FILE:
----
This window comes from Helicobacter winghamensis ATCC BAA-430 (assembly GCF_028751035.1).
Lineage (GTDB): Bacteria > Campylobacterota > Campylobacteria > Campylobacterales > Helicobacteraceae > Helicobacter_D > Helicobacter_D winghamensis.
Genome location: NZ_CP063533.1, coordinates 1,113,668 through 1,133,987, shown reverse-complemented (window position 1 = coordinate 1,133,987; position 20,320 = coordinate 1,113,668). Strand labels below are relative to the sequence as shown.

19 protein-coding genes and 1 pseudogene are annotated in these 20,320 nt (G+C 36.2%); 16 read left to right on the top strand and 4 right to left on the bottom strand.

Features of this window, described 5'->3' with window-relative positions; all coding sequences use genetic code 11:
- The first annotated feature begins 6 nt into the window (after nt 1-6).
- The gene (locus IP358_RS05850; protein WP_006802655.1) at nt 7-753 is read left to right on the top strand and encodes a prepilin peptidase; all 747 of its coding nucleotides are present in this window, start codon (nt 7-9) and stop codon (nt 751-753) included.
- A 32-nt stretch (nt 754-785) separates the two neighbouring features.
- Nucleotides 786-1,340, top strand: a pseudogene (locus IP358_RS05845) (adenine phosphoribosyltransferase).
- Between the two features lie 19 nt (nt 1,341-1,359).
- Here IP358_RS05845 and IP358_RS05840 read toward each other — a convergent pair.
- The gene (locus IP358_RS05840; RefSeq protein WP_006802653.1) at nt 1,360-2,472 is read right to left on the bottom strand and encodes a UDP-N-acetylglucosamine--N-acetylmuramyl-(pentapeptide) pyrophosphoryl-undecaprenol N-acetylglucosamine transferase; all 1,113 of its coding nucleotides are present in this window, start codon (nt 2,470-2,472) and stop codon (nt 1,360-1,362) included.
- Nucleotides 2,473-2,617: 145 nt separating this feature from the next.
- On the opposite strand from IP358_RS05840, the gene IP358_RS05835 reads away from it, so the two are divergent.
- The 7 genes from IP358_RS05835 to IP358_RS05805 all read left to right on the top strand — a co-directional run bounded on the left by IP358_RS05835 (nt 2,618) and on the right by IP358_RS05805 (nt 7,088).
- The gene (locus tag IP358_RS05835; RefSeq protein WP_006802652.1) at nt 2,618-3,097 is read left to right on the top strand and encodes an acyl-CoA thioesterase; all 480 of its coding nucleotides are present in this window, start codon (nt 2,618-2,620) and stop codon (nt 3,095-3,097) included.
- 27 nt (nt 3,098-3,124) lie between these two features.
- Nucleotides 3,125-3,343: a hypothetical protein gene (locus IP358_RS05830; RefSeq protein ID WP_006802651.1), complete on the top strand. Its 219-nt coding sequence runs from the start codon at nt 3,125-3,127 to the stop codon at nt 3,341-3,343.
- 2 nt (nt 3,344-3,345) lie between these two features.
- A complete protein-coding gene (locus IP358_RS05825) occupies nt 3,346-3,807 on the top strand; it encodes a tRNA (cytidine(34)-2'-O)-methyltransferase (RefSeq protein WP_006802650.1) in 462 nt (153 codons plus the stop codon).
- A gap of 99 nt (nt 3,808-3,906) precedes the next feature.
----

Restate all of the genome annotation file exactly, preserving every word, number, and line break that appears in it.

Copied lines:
This window comes from Helicobacter winghamensis ATCC BAA-430 (assembly GCF_028751035.1).
Lineage (GTDB): Bacteria > Campylobacterota > Campylobacteria > Campylobacterales > Helicobacteraceae > Helicobacter_D > Helicobacter_D winghamensis.
Genome location: NZ_CP063533.1, coordinates 1,113,668 through 1,133,987, shown reverse-complemented (window position 1 = coordinate 1,133,987; position 20,320 = coordinate 1,113,668). Strand labels below are relative to the sequence as shown.

19 protein-coding genes and 1 pseudogene are annotated in these 20,320 nt (G+C 36.2%); 16 read left to right on the top strand and 4 right to left on the bottom strand.

Features of this window, described 5'->3' with window-relative positions; all coding sequences use genetic code 11:
- The first annotated feature begins 6 nt into the window (after nt 1-6).
- The gene (locus IP358_RS05850; protein WP_006802655.1) at nt 7-753 is read left to right on the top strand and encodes a prepilin peptidase; all 747 of its coding nucleotides are present in this window, start codon (nt 7-9) and stop codon (nt 751-753) included.
- A 32-nt stretch (nt 754-785) separates the two neighbouring features.
- Nucleotides 786-1,340, top strand: a pseudogene (locus IP358_RS05845) (adenine phosphoribosyltransferase).
- Between the two features lie 19 nt (nt 1,341-1,359).
- Here IP358_RS05845 and IP358_RS05840 read toward each other — a convergent pair.
- The gene (locus IP358_RS05840; RefSeq protein WP_006802653.1) at nt 1,360-2,472 is read right to left on the bottom strand and encodes a UDP-N-acetylglucosamine--N-acetylmuramyl-(pentapeptide) pyrophosphoryl-undecaprenol N-acetylglucosamine transferase; all 1,113 of its coding nucleotides are present in this window, start codon (nt 2,470-2,472) and stop codon (nt 1,360-1,362) included.
- Nucleotides 2,473-2,617: 145 nt separating this feature from the next.
- On the opposite strand from IP358_RS05840, the gene IP358_RS05835 reads away from it, so the two are divergent.
- The 7 genes from IP358_RS05835 to IP358_RS05805 all read left to right on the top strand — a co-directional run bounded on the left by IP358_RS05835 (nt 2,618) and on the right by IP358_RS05805 (nt 7,088).
- The gene (locus tag IP358_RS05835; RefSeq protein WP_006802652.1) at nt 2,618-3,097 is read left to right on the top strand and encodes an acyl-CoA thioesterase; all 480 of its coding nucleotides are present in this window, start codon (nt 2,618-2,620) and stop codon (nt 3,095-3,097) included.
- 27 nt (nt 3,098-3,124) lie between these two features.
- Nucleotides 3,125-3,343: a hypothetical protein gene (locus IP358_RS05830; RefSeq protein ID WP_006802651.1), complete on the top strand. Its 219-nt coding sequence runs from the start codon at nt 3,125-3,127 to the stop codon at nt 3,341-3,343.
- 2 nt (nt 3,344-3,345) lie between these two features.
- A complete protein-coding gene (locus IP358_RS05825) occupies nt 3,346-3,807 on the top strand; it encodes a tRNA (cytidine(34)-2'-O)-methyltransferase (RefSeq protein WP_006802650.1) in 462 nt (153 codons plus the stop codon).
- A gap of 99 nt (nt 3,808-3,906) precedes the next feature.